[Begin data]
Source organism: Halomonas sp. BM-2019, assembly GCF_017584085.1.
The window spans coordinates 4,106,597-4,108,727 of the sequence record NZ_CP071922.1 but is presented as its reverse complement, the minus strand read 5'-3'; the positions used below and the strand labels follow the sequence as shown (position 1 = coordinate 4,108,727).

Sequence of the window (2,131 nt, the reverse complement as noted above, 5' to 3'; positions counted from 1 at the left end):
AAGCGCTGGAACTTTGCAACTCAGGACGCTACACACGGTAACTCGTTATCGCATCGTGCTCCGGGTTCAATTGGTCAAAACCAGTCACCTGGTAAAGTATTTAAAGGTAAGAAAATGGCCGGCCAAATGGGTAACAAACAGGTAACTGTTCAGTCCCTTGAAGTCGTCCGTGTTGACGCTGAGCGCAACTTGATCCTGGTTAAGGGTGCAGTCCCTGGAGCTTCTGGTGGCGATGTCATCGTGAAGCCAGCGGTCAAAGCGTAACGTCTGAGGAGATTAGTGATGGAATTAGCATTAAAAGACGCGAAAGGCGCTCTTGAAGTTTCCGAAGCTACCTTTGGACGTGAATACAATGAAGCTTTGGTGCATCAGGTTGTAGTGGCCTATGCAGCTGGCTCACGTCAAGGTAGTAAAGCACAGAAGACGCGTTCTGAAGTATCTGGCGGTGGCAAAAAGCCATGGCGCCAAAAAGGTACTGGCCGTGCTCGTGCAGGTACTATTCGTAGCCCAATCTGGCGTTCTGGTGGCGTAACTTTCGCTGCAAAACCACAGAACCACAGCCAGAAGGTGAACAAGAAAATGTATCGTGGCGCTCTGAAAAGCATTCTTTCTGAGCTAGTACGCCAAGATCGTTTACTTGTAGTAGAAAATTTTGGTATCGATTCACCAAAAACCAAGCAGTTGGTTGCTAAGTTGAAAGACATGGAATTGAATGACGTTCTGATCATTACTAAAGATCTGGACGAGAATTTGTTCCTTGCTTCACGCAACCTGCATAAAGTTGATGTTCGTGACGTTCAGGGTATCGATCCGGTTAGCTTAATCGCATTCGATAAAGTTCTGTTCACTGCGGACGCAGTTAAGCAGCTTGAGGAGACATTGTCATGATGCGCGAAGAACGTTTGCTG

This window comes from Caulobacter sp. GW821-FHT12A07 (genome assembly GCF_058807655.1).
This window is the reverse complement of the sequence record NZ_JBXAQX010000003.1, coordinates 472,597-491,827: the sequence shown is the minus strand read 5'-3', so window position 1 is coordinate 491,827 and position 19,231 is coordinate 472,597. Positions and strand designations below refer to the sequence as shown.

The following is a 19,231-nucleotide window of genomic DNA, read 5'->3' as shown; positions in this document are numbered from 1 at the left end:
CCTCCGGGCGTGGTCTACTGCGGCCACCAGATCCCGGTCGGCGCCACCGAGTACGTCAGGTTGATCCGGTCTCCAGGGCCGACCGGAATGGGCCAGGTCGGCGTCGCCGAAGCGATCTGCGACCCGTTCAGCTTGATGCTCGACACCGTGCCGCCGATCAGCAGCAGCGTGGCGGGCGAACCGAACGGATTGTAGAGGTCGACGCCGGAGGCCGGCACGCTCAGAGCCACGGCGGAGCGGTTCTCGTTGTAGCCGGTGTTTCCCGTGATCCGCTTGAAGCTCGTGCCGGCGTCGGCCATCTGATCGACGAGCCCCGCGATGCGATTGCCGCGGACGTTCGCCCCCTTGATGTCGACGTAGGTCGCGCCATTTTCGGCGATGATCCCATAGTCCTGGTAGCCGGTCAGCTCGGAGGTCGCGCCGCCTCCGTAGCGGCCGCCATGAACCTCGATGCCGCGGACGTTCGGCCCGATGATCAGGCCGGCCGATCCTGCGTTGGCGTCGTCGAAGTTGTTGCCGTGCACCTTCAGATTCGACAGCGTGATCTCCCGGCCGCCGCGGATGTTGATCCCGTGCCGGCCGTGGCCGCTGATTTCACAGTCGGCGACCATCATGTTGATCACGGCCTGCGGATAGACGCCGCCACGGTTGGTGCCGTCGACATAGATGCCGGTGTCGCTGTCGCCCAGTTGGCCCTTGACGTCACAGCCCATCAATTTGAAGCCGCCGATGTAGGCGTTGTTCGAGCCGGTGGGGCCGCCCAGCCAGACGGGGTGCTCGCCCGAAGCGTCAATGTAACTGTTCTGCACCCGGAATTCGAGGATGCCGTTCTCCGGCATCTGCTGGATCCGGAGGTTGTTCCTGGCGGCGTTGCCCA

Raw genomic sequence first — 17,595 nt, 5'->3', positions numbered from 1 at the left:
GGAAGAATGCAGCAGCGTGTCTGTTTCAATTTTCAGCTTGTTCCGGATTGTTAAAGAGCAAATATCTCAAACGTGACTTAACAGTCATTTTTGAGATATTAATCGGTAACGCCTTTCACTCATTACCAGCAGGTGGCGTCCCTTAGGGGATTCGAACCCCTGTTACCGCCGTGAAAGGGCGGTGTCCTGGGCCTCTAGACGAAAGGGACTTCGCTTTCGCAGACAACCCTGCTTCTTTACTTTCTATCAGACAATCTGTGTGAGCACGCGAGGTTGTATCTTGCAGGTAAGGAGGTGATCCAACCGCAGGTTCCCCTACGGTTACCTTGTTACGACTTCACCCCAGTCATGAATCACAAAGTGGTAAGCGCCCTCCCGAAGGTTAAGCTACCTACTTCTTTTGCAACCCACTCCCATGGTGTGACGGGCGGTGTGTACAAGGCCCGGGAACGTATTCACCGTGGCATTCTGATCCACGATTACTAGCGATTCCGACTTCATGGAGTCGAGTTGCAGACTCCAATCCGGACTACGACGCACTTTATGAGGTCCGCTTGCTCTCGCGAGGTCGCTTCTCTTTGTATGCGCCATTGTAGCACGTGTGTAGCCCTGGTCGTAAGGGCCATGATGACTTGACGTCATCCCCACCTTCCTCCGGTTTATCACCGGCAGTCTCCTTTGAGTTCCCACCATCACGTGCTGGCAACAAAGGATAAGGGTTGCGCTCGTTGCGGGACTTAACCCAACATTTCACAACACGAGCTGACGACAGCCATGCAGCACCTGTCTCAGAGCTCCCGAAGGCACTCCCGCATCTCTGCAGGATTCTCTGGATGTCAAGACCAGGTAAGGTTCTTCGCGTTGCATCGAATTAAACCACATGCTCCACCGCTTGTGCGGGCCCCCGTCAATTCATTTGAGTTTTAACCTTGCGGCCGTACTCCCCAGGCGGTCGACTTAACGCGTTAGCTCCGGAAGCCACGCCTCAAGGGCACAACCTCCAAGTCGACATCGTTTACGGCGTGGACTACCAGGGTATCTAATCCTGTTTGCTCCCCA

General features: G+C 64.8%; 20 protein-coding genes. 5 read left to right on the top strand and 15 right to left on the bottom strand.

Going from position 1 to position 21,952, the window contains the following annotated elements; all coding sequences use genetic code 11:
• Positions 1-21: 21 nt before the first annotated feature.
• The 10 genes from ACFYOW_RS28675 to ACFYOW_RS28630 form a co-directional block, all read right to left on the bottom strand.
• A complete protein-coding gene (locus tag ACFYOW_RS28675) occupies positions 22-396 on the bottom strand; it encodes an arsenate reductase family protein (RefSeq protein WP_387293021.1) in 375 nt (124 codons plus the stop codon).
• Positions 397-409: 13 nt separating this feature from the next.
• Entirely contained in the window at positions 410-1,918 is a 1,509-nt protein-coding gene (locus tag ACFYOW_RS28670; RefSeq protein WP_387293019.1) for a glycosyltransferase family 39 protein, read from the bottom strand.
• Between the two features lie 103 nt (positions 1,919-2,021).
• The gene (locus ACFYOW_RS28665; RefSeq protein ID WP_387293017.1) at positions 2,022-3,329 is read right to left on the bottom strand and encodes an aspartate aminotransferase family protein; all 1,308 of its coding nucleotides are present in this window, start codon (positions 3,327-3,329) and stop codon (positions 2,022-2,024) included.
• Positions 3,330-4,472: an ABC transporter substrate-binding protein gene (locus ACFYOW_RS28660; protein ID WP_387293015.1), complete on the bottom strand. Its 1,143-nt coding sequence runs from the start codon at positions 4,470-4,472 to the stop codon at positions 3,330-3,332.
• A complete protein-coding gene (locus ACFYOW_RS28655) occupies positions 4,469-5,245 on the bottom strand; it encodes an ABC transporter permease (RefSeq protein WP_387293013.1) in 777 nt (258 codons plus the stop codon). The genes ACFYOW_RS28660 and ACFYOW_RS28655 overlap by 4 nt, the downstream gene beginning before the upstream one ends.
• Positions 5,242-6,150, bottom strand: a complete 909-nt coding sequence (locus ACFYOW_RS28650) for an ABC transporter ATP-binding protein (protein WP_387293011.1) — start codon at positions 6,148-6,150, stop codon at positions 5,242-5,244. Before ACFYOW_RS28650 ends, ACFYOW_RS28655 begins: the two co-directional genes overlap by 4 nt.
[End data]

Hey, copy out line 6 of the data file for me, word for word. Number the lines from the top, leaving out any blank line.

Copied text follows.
This window is the reverse complement of the sequence record NZ_JBXAQX010000003.1, coordinates 472,597-491,827: the sequence shown is the minus strand read 5'-3', so window position 1 is coordinate 491,827 and position 19,231 is coordinate 472,597. Positions and strand designations below refer to the sequence as shown.